Most of these rooms are okay, but none of them gave me any idea wse on how to redecorate my room. First of all, every single one f these rooms are way bigger then mine. Second of all, who has that kind of money to buy all that expencive looking furnishing?
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Jorge Almada and Anne-Marie Midy, the husband-wife duo behind design company Casamidy, aren’t afraid to mix things up in their home. The boys’ bedroom features a mix of leather headboards, maps, vintage airplanes and Marimekko Unikko print cushions.
Spark your child’s imagination as they rest their weary heads with a fun ceiling hanging. Why not even create it yourselves? Simply invest in some colourful material, heavy thread and fabric paint and let your creativity run riot.
As tween girls become full-fledged teenagers, it’s likely they’ll be using their bedrooms for overnight fun with friends. Add drama and ambiance for nighttime use with vintage wall sconces. Often priced much lower than chandeliers, sconces are installed directly to walls and may need to be prior to installation. To ensure safety, most interior designers recommend dropping off vintage sconces at local lamp repair shops where fixtures can be brought up to code for as little as $25.
For the teen that’s great at keeping her space clean, an all-white bedroom is a luxurious and ultra-cozy option. To pull off this look, add interest with metallic accessories and a mix of fabric textures.
But you can create a dedicated dressing area in a small bedroom, too. Use a decorative dressing screen to separate off one corner of the room, keeping a clothes rail behind it, as well as your dressing table if space allows.
This bedroom ticks a lot of boxes for me with the herringbone floor, contemporary light fitting and soft linen bedding. I always have a soft spot for period properties and the owners of this home have highlighted the gorgeous high ceiling with a dusty pink colour – a bold but highly effective way to add colour into a room without it being overwhelming. Also, by bringing the curtain pole the full width of the wall, the curtains do not cover the window at all – allowing for maximum light and a really luxurious feel with all of that lovely soft fabric. Image credit
Does your child have a favourite book or television character that you’re considering including in a design scheme? Bedding is the clever option as it doesn’t involve too much commitment (and we all now how fickle kids can be). We love the creative use of paint on the walls which works with the theme now but could also be adapted later.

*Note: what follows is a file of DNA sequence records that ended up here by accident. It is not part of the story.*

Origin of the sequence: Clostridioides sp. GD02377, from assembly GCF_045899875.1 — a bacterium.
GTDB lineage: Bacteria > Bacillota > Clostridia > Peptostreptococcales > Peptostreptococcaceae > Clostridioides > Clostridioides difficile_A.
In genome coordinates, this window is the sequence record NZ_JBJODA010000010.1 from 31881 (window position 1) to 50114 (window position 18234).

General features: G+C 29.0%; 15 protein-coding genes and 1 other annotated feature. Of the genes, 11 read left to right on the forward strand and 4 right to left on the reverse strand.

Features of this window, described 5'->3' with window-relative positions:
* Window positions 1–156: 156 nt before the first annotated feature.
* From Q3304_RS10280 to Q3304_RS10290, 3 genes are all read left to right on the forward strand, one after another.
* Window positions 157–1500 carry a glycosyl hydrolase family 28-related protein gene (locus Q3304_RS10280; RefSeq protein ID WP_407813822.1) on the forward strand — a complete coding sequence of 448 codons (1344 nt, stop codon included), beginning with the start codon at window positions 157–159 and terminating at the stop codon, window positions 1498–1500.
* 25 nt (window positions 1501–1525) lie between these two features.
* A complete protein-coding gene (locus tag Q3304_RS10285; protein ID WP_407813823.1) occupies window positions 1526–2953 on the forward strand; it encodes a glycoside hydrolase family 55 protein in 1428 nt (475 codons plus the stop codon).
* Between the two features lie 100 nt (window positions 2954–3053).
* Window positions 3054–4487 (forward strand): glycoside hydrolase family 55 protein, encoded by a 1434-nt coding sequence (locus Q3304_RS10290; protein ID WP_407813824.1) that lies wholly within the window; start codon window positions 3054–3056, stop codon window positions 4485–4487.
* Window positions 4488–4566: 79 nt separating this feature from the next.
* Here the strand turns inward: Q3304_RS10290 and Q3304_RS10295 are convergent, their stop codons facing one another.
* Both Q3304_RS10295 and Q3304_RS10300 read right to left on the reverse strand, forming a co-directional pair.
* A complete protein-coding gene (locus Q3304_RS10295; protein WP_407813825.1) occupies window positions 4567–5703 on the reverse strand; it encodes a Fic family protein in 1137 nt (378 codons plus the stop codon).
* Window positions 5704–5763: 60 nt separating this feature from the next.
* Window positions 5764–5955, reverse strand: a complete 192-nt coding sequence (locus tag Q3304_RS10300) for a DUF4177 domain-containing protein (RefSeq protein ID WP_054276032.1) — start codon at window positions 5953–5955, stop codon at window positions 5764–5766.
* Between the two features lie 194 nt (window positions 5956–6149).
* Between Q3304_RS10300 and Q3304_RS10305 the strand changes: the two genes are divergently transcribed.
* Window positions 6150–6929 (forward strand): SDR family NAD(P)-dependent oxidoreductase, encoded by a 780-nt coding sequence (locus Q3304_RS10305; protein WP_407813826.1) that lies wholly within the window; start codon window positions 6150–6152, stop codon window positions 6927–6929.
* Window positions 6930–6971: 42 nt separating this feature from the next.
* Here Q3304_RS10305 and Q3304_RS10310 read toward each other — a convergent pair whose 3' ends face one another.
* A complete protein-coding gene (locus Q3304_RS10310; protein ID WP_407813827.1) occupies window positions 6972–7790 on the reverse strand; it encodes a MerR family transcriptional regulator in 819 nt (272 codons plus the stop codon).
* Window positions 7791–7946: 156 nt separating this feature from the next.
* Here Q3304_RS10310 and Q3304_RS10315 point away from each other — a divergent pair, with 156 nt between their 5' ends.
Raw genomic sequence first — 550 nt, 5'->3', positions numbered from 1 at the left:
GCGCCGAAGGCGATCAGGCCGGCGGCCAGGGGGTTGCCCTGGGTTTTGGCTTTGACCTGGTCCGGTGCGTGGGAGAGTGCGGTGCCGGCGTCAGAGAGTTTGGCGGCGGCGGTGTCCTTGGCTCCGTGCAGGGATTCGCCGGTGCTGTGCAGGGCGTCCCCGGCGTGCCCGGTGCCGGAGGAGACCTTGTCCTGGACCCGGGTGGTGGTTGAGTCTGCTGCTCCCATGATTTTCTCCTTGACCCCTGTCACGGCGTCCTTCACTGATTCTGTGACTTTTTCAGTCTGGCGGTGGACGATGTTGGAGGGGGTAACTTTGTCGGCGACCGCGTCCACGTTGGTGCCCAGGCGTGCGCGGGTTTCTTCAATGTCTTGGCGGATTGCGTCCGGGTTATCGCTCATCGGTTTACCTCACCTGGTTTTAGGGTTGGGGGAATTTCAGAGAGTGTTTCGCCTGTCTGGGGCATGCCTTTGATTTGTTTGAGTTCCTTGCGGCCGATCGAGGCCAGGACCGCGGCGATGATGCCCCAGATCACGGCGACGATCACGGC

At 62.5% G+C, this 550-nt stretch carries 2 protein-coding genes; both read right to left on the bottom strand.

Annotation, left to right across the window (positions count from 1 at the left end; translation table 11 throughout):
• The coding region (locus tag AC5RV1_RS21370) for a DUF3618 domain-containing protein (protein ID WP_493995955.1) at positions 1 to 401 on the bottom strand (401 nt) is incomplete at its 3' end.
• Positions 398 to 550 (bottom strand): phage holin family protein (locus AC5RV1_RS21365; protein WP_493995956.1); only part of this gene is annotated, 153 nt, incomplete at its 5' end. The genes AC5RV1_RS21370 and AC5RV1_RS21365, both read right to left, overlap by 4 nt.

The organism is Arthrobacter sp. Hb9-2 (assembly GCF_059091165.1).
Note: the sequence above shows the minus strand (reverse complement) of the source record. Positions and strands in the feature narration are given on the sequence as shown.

I love the Scandi simplicity of this girl’s bedroom. Loft rooms are like a dream for most children – they are cosy, snug and a bit different. With this lovely white backdrop you can create a calm and uncluttered space – the mixture of white, pink and blue accessories make the room so modern. Current trends for girls’ bedrooms are veering away from the pink saturation approach of latter years, and moving towards something more creative and meaningful. You can decorate a room like this with slightly more nursery-like accessories to begin with and then up-style when your girl grows older. This can see your child through from baby, towards secondary school age – saving a fortune in decorating costs. On a final note, what’s not to love about the wonderful crepe lanterns and the cute lamb wall art?! Image Credit
We want to hibernate for the winter in this gorgeous room. A mix of untreated wood, chunky knits and fabulous fake-fur throws cosy up the space, while jewel-toned accessories add a contemporary but warming touch.
Remember that storage doesn’t necessarily have to be in the bedroom. If you have a corridor near the room consider utilising that as a place to put wardrobes, as designer Philippa Thorpe has in this Chelsea house.